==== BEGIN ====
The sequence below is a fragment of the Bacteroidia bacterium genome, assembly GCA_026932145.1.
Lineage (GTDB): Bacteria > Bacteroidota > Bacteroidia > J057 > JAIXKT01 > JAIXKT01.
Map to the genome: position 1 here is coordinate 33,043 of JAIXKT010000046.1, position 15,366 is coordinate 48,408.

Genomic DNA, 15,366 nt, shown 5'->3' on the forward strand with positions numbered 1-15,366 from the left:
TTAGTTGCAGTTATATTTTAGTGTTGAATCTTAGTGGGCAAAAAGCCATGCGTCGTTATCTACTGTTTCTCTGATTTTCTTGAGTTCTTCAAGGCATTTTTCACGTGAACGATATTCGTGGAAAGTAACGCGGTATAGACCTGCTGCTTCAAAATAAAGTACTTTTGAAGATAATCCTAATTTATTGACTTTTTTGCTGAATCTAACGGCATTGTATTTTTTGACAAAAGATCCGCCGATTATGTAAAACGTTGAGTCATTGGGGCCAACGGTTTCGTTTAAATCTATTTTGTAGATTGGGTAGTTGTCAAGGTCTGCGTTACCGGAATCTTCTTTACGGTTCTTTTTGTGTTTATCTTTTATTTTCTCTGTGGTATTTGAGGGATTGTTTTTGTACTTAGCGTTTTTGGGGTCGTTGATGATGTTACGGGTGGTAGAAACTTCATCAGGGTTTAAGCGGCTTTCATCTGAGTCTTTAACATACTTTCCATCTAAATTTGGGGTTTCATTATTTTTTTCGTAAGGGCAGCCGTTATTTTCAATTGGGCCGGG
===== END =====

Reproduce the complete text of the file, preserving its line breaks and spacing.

The sequence below is a fragment of the Bacteroidia bacterium genome, assembly GCA_026932145.1.
Lineage (GTDB): Bacteria > Bacteroidota > Bacteroidia > J057 > JAIXKT01 > JAIXKT01.
Map to the genome: position 1 here is coordinate 33,043 of JAIXKT010000046.1, position 15,366 is coordinate 48,408.

Genomic DNA, 15,366 nt, shown 5'->3' on the forward strand with positions numbered 1-15,366 from the left:
TTAGTTGCAGTTATATTTTAGTGTTGAATCTTAGTGGGCAAAAAGCCATGCGTCGTTATCTACTGTTTCTCTGATTTTCTTGAGTTCTTCAAGGCATTTTTCACGTGAACGATATTCGTGGAAAGTAACGCGGTATAGACCTGCTGCTTCAAAATAAAGTACTTTTGAAGATAATCCTAATTTATTGACTTTTTTGCTGAATCTAACGGCATTGTATTTTTTGACAAAAGATCCGCCGATTATGTAAAACGTTGAGTCATTGGGGCCAACGGTTTCGTTTAAATCTATTTTGTAGATTGGGTAGTTGTCAAGGTCTGCGTTACCGGAATCTTCTTTACGGTTCTTTTTGTGTTTATCTTTTATTTTCTCTGTGGTATTTGAGGGATTGTTTTTGTACTTAGCGTTTTTGGGGTCGTTGATGATGTTACGGGTGGTAGAAACTTCATCAGGGTTTAAGCGGCTTTCATCTGAGTCTTTAACATACTTTCCATCTAAATTTGGGGTTTCATTATTTTTTTCGTAAGGGCAGCCGTTATTTTCAATTGGGCCGGG